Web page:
So, operators of private car parks can only charge what is reasonable to cover their loss. If I had paid $3 to stay an hour, but overstayed by two hours, the operator might have lost $6 for the revenue it otherwise would have earned if the park was available to be used by someone else. It costs about $3 to send a letter, and there might be $10 worth of lost time to review the footage and send me the letter. In this case, I think a $19 fee would be fairly reasonable.
But what costs are incurred when the car park is free and empty? The operator isn’t missing out on any parking revenue because patrons don’t pay to park. Additionally, I overstayed later at night, when most of the parks were empty, so I wasn’t taking up space that could have been used by someone else. The only costs incurred by the operator were administrative, reviewing footage and sending me the two letters.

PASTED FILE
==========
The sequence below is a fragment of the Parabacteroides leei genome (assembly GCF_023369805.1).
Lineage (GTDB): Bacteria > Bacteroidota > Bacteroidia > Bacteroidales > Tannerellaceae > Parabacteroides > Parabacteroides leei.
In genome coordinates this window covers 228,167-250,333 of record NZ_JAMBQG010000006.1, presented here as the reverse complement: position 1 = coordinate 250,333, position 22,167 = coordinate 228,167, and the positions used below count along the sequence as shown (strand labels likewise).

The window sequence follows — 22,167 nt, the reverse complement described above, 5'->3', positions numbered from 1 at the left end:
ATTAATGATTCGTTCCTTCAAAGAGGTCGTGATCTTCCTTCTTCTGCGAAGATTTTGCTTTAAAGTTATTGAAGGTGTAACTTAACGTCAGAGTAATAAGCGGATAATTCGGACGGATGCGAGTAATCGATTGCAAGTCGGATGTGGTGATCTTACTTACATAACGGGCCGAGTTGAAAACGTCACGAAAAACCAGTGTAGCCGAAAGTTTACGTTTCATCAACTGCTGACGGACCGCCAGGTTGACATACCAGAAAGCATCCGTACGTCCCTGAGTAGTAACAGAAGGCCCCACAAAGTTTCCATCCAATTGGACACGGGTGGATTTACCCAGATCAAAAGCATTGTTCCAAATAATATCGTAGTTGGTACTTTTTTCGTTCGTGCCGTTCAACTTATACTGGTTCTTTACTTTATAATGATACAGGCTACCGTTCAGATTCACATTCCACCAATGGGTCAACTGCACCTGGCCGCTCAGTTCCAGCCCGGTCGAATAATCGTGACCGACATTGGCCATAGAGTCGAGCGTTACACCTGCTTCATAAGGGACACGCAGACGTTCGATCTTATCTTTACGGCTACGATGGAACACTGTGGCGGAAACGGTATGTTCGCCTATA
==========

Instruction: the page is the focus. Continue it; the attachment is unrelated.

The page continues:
Parking Enforcement Services, a division of Wilson Parking, issued my breach notice. Wilson Parking said the $65 enforcement fee covered “staff wages, training, uniforms, vehicle maintenance and fuel, signage, health and safety equipment, field supervision and back-end administration such as call centre staff, appeals processing and our enforcement management software system”.
But is $65 reasonable?
We don’t think so, even if the fee is set to deter a breach. Compared with the fines local councils are allowed to charge, $65 is a hefty sum. There are maximum limits on fines that are imposed on local councils by legislation. If I had overstayed in a public carpark across the street from the supermarket carpark by 45 minutes, it would have cost me no more than $15.
John, a Consumer member, got in touch with his breach notice problems. John said he’d visited the same supermarket that I did to pick up some groceries.
“I exited the park on Jan 31st within the 90-minute limit, and re-entered the park the next day, Feb 1st.”
John was confused when he received his own breach notice in the mail. “Its charge is that I entered the car park at 1.35pm on January 31st and left the next day at 2.34pm Feb 1st.”